In 2018 Gemstones Reportedly Rained Down From The Sky In Hawaii

It's raining olivine! Probably. It hasn't been directly witnessed yet, but the end result certainly has been. Henri Koskinen/Shutterstock

Robin Andrews 13 Jun 2018, 18:01

Oh, Kilauea. Blue fire, volcanic tornadoes, baby volcanic cone building, and the violent vaporization of the island’s largest lake – what’s next in your box of flamboyant volcanological wizardry?

Well, as has been reported in a few tweets, it appears that it’s been raining "gemstones", specifically olivine, onto the ground. Plenty, including Mashable, have been wondering if this is actually a legitimate process or not.

So is it? Possibly, but there are some caveats, including the fact that the scientists on the ground there have yet to see this for themselves.


The green "gems" you can see here are olivines, an extremely common component of volcanic rocks. This iron-magnesium mineral has its own geochemical spectrum, and comes in plenty of flavors, but they tend to be light green in color and vitreous.

It’s ubiquitous in igneous rocks with a low-silica content, like the sort that’s freshly erupting from Kilauea right now. It’s one of the first things to take solid form within the magma as it begins to cool underground.

In fact, the near-mantle derived magma that’s erupting now is as hot as you can get – around 1,116°C (2,040°F) – which suggests it has a very low silica content. This makes the appearance of plenty of olivine more likely than it did a month or so ago.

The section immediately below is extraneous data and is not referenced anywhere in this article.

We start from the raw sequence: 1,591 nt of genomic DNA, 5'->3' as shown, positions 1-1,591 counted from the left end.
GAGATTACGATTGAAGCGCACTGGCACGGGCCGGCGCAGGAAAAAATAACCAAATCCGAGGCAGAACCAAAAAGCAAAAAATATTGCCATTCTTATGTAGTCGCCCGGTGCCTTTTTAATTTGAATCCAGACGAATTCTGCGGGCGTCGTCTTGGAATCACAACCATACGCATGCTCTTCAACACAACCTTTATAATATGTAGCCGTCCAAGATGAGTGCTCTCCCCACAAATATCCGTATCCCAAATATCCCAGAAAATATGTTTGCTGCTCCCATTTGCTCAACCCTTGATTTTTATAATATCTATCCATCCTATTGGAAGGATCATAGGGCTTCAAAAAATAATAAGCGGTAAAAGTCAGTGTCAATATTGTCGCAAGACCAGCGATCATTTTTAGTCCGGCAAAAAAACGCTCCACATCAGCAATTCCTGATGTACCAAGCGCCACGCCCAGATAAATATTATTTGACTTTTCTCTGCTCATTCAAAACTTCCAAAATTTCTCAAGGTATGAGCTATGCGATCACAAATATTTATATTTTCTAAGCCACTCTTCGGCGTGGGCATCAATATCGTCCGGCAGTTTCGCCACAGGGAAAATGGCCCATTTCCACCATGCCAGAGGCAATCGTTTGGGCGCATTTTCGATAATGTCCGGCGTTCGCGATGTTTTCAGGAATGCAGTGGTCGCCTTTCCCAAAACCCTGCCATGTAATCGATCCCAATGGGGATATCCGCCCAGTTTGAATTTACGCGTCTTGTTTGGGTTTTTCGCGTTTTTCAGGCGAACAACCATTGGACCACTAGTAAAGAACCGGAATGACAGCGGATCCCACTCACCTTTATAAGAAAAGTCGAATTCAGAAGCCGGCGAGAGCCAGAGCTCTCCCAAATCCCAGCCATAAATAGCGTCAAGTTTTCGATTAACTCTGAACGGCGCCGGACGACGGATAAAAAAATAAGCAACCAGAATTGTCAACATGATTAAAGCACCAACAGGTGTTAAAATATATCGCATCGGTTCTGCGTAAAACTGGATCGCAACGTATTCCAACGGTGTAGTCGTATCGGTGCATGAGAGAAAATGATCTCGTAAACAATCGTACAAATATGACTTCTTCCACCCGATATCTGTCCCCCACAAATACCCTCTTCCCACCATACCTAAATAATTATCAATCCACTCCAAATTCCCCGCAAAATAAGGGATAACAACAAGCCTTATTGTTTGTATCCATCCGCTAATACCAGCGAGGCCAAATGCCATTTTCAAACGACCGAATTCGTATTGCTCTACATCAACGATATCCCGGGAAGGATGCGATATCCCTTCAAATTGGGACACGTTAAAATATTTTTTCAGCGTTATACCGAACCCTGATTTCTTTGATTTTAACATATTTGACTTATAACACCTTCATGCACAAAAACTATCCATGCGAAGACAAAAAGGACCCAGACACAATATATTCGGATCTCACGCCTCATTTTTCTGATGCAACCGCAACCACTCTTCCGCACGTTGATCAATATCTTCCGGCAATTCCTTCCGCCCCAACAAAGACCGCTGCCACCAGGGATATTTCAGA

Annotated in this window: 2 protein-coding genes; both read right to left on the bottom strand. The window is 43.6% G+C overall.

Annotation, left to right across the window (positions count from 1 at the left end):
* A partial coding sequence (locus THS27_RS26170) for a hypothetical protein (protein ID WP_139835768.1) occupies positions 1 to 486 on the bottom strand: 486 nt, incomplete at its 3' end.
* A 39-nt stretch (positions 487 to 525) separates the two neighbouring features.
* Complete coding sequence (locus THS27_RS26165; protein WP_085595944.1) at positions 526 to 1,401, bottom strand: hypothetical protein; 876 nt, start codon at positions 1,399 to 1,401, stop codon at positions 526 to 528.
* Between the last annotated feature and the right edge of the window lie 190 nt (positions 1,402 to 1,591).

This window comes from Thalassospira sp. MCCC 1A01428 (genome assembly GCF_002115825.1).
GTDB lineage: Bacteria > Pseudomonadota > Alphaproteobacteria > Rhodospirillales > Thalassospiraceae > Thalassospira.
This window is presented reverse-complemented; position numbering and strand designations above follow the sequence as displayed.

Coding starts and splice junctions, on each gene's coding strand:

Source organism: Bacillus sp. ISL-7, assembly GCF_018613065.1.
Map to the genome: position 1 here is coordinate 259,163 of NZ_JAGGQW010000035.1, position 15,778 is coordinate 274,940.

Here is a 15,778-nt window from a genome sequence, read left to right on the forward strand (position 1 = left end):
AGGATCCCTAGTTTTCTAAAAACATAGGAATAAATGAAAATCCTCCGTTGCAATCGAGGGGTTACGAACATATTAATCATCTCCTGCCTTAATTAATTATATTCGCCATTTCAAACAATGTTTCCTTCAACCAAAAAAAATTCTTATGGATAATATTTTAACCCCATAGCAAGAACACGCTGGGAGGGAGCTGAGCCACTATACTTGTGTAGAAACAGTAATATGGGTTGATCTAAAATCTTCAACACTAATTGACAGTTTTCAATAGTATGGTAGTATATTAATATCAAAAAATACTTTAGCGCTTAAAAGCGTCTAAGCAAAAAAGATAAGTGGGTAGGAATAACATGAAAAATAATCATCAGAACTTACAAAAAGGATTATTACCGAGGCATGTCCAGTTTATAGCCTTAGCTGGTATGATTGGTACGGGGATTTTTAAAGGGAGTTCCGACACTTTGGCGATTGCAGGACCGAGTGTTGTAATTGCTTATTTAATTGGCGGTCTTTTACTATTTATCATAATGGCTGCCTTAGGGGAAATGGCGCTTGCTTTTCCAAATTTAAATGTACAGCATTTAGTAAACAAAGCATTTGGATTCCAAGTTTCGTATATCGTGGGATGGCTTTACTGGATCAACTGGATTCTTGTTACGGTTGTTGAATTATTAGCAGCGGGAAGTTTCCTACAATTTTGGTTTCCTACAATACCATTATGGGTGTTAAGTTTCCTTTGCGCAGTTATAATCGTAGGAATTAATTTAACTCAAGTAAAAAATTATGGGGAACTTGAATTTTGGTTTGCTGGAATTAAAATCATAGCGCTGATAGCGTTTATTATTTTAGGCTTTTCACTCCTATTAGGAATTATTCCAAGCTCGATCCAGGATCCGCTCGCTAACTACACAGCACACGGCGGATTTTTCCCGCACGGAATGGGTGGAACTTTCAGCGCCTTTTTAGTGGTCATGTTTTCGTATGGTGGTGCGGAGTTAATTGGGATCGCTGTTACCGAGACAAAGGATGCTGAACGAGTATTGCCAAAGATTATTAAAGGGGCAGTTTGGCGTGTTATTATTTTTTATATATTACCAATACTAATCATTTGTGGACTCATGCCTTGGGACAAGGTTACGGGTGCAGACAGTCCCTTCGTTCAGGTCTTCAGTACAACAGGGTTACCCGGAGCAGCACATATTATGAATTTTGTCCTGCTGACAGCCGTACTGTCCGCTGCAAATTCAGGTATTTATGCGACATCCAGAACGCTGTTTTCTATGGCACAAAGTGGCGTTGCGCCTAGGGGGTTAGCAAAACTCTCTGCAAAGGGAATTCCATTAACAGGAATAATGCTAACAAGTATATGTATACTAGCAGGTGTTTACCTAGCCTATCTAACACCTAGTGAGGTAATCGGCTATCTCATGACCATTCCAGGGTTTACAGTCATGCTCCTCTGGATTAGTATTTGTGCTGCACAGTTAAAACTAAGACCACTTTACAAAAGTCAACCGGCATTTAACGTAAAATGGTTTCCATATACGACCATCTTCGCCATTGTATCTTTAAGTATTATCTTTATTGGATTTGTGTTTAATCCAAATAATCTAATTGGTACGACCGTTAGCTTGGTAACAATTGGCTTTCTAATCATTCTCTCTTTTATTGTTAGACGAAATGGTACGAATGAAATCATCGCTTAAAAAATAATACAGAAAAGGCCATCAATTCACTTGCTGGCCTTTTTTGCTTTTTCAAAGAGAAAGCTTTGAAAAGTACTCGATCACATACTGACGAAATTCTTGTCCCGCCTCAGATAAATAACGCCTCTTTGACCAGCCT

Olivine is actually already everywhere in Hawaii. Over time, as this basaltic lava is weathered down, its mineral inclusions fall out, including olivine. In fact, geologist David Bressan and volcanologist Dr Janine Krippner were quick to point out to me on Twitter that there’s an entire beach made of olivine on the Big Island.

Green beach, green sand. Tomintx/Wikimedia Commons; CC BY-SA 4.0

An extremely rare sight anywhere in the world, Hawaii’s – Papakolea Beach – formed when olivine crystals eroded out of the volcanic landscape. As these grains are heavier than many others, they remain onshore while others get washed away, which eventually produces a freakishly green beach.

It’s been suggested, though, that olivine is raining down on the landscape. Is this plausible?

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